In reference to the model pyramid, figure 142 shows the triangle (ZIX), which is similar to the triangle in figure 141. This triangle is formed between the pyramidís vertical axis, and the descending and ascending passages. The horizontal line (iI), that is, the line that divides in two the triangle ZIX, is equal to 253.73'. Observe that this distance is also equal to the vertical distance between point Z and point X.
The inclined measurement from point X to point S (place where the inclined floor section of the Descending Passage cuts the base line) is also equivalent to 252.73'. Point S is located at 226.94', horizontally, from the pyramidís vertical axis. The vertical distance XO is equal to 113.47'. This means that if from point X, the distance XS (253.73'), is projected to the vertical axis, the projection will coincide with point Z.
Observe in the figure that a similar situation occurs with the triangle (OZp). The distance of 156.81' for the length of the Grand Gallery, is equal to the distance of the inclined line Op, and the distance Wp (corridor to the Queenís Chamber) = OZ (vertical distance from the center of the base line to point Z).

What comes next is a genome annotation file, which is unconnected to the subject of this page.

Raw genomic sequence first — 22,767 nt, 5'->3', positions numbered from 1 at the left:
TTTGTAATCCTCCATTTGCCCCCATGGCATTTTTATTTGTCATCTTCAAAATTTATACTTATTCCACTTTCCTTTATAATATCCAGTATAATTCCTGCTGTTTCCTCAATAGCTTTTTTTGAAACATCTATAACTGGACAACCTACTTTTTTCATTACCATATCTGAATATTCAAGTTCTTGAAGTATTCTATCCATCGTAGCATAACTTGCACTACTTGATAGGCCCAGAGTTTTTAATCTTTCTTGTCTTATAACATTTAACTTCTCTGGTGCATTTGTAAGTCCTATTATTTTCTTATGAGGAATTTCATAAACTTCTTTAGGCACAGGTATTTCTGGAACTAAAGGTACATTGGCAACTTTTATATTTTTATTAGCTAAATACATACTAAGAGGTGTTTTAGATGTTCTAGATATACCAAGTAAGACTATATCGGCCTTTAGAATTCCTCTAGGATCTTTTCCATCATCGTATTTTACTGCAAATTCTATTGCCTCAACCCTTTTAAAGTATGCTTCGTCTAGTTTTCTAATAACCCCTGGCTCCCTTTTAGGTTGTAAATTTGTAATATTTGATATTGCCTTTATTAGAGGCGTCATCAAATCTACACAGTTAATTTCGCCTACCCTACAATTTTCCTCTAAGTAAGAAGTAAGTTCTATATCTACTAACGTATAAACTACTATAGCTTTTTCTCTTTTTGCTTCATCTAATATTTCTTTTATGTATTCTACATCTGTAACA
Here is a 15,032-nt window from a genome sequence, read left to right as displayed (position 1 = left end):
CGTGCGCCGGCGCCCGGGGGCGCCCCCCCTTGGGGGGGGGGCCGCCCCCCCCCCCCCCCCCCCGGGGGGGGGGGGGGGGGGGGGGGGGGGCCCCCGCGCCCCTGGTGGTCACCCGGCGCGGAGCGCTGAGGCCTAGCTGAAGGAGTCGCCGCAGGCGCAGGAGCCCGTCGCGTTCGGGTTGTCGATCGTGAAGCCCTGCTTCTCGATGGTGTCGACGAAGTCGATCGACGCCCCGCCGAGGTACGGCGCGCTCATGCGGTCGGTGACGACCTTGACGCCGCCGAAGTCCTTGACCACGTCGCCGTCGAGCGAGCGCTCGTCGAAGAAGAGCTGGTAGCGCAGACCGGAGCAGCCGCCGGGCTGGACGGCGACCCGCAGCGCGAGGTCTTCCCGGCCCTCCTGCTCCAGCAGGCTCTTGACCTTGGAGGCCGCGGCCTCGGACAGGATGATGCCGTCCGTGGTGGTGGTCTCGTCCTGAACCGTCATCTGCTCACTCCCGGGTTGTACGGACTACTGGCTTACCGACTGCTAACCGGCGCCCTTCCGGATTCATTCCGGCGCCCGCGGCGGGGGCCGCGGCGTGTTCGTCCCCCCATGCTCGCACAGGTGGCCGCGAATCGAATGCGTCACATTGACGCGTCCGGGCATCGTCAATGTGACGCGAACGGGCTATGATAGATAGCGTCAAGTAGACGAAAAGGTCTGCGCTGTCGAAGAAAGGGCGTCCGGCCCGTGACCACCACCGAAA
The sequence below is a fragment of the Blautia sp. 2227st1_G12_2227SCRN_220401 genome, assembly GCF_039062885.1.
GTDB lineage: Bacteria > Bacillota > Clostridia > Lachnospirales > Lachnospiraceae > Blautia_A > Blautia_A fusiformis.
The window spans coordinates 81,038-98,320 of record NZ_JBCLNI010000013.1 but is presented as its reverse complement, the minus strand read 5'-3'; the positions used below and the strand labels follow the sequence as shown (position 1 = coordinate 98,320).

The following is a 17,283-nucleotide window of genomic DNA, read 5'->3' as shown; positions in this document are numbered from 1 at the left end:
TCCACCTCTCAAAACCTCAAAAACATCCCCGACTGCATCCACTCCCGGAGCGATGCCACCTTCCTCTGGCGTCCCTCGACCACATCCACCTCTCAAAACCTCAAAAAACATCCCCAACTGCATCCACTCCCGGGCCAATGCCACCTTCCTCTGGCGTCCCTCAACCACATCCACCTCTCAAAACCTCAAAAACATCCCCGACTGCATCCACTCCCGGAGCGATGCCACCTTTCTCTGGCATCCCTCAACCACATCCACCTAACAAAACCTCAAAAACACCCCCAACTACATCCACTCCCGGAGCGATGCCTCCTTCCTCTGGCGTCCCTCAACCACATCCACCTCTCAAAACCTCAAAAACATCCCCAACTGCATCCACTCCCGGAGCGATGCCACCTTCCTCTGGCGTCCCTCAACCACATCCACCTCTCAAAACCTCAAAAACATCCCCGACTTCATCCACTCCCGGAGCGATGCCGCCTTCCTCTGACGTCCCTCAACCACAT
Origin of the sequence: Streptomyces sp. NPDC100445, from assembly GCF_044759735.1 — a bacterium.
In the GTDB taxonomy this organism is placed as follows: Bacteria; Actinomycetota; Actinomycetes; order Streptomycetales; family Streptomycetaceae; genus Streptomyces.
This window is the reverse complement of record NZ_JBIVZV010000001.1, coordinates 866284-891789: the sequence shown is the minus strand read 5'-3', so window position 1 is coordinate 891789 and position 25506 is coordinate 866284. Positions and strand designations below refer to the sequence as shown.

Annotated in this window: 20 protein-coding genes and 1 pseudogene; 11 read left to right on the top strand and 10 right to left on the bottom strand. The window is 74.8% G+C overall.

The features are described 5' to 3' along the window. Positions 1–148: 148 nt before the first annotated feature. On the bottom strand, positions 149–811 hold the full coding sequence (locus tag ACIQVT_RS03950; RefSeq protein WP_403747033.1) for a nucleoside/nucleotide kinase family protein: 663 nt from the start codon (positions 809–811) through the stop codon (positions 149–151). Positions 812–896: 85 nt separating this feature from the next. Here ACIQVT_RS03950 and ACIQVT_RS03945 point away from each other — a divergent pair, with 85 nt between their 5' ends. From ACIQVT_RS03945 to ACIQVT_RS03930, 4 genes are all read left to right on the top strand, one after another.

The formulas and geometric relations presented here are of particular interest to those concerned with ancient Egyptian structures and interested in the function of the Golden Number f. To know them, and how they work, allow to a better understanding of the Egyptian structures and their geometrical relations. This is the reason for the repetition of certain measurements inside the Pyramidís structure.
In our times, the Golden Section is almost forgotten and itís teaching in Mathematics, Geometry, Arts and other sciences are very limited. I would recommend that it be included in the appropriate school curriculums. The Golden Section represents a parameter in Arts, harmony, and beauty. Our Creator included it in the formation of the physical universe, and even in the proportions of the human figure (see Chapter 6). It appears that the ancient Egyptians study, find and used some geometrics configurations which exhibits those parameters, to build their pyramids.